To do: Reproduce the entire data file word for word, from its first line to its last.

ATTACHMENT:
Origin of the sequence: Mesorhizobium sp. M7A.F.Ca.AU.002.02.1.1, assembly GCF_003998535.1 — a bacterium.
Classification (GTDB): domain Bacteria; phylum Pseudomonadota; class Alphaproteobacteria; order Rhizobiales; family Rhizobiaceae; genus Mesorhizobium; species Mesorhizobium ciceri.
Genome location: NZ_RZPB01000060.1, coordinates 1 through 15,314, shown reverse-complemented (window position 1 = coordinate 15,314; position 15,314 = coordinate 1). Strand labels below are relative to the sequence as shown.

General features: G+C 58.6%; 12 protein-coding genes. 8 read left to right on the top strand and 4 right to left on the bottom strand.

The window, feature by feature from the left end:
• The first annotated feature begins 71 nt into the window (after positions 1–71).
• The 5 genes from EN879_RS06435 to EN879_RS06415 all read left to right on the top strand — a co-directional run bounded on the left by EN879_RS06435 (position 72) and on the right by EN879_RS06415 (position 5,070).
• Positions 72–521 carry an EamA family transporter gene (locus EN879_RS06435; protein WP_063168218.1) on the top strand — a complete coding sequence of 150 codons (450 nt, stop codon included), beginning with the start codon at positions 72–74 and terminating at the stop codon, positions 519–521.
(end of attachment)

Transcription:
Origin of the sequence: Mesorhizobium sp. M7A.F.Ca.AU.002.02.1.1, assembly GCF_003998535.1 — a bacterium.
Classification (GTDB): domain Bacteria; phylum Pseudomonadota; class Alphaproteobacteria; order Rhizobiales; family Rhizobiaceae; genus Mesorhizobium; species Mesorhizobium ciceri.
Genome location: NZ_RZPB01000060.1, coordinates 1 through 15,314, shown reverse-complemented (window position 1 = coordinate 15,314; position 15,314 = coordinate 1). Strand labels below are relative to the sequence as shown.

General features: G+C 58.6%; 12 protein-coding genes. 8 read left to right on the top strand and 4 right to left on the bottom strand.

The window, feature by feature from the left end:
• The first annotated feature begins 71 nt into the window (after positions 1–71).
• The 5 genes from EN879_RS06435 to EN879_RS06415 all read left to right on the top strand — a co-directional run bounded on the left by EN879_RS06435 (position 72) and on the right by EN879_RS06415 (position 5,070).
• Positions 72–521 carry an EamA family transporter gene (locus EN879_RS06435; protein WP_063168218.1) on the top strand — a complete coding sequence of 150 codons (450 nt, stop codon included), beginning with the start codon at positions 72–74 and terminating at the stop codon, positions 519–521.